An engaging, thorough novel about forgotten heroes of aviation history.


The Challengers Aero Club

Perez’s debut historical novel fictionalizes the story of three pioneering black aviators who changed the face of aeronautics.

When one thinks about America’s aviation heroes, the Wright brothers, Charles Lindbergh and Amelia Earhart come to mind. Lesser known are Cornelius C. Coffey, John C. Robinson and Willa B. Brown, real-life African-American historical figures who revolutionized aviation from the late 1920s through World War II. Brown was a schoolteacher in Gary, Ind., with a mind for machines, while Robinson and Coffey were working as well-regarded but underpaid auto mechanics. All had a desire to fly, and their paths crossed at a Walgreens drug store, when Willa, working temporarily as a waitress and cashier, overheard the two young men talking about a plane they had built. They insisted that she come see it, and the rest is history. Coffey and Robinson studied for and obtained pilot’s licenses (despite a stated “no colored” student policy), becoming the first black men in the United States to do so. They ran their own hangar in Robbins, Ill., eventually relocating to Chicago and founding the Coffey School of Aeronautics in 1935 with Willa Brown as Director, making it the only integrated flight school at the time. With the support of powerful parties—including first lady Eleanor Roosevelt—the three continued to break Jim Crow–era boundaries, including the U.S. Army’s race barrier, by managing the first black-operated government-funded flight school during World War II. For all of their accomplishments, it’s hard to believe that more people don’t affiliate them with the history of flight. Perez, a filmmaker, paces the novel well, tackling more than a decade’s worth of change in the field of aeronautics and its place in a racially divided country. But he balances more serious matter with his characters’ joy of flying as they soar at more than 300 mph, doing barrel rolls and loop-the-loops. Although the mechanical detail can sometimes be tedious, the author keeps the story moving with ample dialogue and glimpses into his protagonists’ personal lives. Unfortunately, with so much buildup leading to World War II, relatively little literary real estate is given to the characters’ post-war years.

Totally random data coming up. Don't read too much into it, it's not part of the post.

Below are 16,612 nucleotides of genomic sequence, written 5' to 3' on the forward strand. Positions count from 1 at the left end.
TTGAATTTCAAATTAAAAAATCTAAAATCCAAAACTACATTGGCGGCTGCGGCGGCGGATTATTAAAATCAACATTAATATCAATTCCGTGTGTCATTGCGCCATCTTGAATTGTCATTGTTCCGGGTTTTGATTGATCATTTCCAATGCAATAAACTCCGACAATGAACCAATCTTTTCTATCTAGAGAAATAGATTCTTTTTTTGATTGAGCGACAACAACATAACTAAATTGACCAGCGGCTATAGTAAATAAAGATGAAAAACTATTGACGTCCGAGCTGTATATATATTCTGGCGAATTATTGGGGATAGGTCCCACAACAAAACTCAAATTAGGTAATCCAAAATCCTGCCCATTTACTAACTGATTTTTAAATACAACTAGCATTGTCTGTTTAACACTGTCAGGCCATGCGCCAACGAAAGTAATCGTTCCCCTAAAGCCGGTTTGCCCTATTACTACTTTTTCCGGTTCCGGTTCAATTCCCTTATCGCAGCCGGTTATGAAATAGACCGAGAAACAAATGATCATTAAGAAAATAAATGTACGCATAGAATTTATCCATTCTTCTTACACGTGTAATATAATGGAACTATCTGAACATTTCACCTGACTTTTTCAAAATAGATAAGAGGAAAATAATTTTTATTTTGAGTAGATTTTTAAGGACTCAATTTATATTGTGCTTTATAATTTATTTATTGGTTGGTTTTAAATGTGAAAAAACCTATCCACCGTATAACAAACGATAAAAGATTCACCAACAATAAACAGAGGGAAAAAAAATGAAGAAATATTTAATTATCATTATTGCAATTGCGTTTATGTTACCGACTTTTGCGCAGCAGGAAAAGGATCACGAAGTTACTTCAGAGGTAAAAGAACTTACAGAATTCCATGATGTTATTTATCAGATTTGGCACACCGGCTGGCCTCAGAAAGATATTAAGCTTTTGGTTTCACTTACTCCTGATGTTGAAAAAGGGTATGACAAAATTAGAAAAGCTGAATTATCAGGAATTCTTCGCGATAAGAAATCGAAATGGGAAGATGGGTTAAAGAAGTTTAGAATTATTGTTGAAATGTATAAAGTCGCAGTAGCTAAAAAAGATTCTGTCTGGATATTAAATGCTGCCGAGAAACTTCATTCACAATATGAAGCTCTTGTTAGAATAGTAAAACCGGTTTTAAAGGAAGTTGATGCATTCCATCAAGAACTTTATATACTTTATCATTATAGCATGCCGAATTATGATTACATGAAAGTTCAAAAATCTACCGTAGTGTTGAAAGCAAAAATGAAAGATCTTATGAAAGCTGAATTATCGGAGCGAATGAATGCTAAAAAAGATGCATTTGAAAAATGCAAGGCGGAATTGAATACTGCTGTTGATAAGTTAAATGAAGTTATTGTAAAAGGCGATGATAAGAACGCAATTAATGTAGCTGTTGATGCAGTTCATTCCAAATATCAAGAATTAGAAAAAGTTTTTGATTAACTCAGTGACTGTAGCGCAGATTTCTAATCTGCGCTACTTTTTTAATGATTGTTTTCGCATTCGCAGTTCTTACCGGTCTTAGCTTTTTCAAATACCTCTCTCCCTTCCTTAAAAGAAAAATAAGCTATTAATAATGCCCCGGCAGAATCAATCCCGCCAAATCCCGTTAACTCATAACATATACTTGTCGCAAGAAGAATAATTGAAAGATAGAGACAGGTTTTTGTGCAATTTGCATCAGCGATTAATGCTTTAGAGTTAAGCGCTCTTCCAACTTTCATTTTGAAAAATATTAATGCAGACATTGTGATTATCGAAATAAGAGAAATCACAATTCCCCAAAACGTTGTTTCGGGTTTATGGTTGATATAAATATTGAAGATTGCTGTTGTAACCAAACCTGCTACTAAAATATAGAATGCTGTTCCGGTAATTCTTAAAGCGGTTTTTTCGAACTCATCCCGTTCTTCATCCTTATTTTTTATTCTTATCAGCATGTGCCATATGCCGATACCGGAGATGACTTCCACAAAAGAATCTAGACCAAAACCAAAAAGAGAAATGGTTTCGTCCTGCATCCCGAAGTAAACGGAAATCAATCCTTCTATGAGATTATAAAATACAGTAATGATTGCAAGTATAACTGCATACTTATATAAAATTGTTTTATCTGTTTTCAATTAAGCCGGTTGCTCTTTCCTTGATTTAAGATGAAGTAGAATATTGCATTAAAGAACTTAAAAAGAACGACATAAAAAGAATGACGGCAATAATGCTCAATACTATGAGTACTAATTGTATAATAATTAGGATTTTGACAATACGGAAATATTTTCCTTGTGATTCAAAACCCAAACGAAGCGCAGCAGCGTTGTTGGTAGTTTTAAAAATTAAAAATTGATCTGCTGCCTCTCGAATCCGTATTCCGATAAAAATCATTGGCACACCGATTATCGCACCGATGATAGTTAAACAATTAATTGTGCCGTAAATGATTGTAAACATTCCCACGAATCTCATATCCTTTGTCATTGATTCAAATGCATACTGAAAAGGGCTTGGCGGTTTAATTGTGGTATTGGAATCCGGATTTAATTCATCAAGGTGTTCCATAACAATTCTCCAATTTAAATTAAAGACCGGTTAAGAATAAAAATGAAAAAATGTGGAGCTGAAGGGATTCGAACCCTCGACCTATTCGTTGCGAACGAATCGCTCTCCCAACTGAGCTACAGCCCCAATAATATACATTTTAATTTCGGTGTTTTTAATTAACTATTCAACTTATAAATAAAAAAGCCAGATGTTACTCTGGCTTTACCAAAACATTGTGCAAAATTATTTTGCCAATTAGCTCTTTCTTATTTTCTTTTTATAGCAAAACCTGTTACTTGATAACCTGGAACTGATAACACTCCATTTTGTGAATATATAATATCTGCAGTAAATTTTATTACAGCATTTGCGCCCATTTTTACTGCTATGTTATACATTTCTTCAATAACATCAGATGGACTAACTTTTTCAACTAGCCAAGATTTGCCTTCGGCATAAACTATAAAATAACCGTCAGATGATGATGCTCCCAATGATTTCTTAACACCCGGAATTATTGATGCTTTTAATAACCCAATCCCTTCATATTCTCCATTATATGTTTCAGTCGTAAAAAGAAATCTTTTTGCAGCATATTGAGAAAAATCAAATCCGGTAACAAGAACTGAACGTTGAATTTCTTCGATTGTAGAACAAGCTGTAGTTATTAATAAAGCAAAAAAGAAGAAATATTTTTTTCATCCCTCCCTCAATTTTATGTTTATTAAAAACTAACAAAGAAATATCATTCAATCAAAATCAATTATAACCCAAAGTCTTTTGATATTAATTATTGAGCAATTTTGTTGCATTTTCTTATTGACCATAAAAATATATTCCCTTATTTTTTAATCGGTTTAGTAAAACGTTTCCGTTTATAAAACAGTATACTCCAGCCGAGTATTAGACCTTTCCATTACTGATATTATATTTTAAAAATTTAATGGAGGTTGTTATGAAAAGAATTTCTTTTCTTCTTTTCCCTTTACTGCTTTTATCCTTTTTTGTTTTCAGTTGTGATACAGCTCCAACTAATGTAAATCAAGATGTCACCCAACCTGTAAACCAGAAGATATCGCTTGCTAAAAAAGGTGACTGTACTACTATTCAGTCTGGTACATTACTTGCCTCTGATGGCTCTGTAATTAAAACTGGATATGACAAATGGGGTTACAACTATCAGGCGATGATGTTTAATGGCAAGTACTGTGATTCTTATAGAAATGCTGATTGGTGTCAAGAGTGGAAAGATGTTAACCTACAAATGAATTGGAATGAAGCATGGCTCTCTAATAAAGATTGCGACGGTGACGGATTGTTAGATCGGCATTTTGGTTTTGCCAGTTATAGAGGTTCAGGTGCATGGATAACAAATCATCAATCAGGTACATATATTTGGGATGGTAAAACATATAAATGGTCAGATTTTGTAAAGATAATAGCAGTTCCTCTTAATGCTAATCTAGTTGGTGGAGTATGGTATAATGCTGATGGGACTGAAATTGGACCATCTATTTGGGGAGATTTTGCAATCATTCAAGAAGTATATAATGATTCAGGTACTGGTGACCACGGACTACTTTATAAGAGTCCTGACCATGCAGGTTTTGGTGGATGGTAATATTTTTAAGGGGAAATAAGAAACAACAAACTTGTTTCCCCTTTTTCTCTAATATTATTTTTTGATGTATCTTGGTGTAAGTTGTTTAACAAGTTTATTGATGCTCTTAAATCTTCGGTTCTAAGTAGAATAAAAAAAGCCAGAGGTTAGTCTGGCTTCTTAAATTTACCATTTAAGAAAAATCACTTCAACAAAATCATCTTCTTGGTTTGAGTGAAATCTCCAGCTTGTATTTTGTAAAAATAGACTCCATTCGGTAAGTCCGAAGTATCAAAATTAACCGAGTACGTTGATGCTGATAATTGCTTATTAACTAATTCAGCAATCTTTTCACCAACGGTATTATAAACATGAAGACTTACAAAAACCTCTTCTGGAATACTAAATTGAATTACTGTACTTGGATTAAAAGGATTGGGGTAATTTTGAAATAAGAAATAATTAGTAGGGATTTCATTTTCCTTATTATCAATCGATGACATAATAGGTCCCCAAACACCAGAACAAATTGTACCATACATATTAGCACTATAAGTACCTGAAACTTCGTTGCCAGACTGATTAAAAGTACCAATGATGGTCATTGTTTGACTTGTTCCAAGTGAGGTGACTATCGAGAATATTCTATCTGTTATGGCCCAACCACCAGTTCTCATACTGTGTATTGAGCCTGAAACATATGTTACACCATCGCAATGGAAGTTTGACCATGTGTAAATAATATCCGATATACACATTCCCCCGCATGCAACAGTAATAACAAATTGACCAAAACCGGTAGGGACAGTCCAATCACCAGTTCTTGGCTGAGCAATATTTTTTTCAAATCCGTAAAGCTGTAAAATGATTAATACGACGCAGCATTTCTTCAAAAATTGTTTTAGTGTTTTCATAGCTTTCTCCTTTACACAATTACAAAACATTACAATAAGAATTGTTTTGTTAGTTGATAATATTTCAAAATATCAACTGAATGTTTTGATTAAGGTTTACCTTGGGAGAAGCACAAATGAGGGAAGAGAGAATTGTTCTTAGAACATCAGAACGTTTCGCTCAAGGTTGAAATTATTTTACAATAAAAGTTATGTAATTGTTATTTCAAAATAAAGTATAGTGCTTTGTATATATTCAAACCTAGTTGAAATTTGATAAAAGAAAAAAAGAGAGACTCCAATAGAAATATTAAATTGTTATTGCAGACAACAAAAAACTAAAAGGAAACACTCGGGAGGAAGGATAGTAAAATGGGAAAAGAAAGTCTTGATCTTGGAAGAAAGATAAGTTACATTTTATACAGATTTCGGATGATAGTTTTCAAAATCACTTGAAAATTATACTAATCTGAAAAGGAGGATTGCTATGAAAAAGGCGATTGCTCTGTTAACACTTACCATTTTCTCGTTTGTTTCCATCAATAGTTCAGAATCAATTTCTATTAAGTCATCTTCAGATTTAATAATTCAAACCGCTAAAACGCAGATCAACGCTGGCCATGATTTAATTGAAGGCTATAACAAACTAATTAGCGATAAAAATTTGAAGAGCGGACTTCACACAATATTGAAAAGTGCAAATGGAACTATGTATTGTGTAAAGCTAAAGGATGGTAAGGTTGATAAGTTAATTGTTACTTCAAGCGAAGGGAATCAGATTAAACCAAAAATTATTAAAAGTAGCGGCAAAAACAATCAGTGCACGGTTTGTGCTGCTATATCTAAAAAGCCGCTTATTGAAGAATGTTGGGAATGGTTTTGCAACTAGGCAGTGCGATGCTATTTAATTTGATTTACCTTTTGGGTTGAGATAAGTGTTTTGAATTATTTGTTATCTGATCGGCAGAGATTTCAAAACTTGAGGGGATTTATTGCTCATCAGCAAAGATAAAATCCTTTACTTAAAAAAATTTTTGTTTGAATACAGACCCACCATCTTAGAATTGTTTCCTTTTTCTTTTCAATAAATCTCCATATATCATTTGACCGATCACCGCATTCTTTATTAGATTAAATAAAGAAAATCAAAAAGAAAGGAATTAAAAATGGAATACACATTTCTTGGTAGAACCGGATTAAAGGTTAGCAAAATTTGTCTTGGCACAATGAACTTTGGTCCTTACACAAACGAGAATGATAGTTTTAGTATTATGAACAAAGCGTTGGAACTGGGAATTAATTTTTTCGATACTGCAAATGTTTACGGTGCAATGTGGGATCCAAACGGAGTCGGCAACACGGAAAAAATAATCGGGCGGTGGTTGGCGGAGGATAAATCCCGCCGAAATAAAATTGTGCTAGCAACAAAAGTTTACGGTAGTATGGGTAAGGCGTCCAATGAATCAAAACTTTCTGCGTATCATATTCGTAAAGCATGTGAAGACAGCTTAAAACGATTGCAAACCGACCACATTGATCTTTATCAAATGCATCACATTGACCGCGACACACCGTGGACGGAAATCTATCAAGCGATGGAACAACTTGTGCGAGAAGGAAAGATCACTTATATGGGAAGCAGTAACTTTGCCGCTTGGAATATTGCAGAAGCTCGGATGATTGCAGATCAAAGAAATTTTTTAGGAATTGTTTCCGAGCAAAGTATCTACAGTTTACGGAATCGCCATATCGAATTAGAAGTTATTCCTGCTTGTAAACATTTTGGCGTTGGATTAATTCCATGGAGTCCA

An engaging, thorough novel about forgotten heroes of aviation history.

Pub Date: Nov. 22, 2012

ISBN: 978-0979088100

Page Count: 402

Publisher: Script & Post Script

Review Posted Online: May 28, 2013

Kirkus Reviews Issue: July 1, 2013

Did you like this book?

No Comments Yet

Kin “[find] each other’s lives inscrutable” in this rich, sharp story about the way identity is formed.

Our Verdict

  • Our Verdict
  • GET IT

  • New York Times Bestseller

  • IndieBound Bestseller


Inseparable identical twin sisters ditch home together, and then one decides to vanish.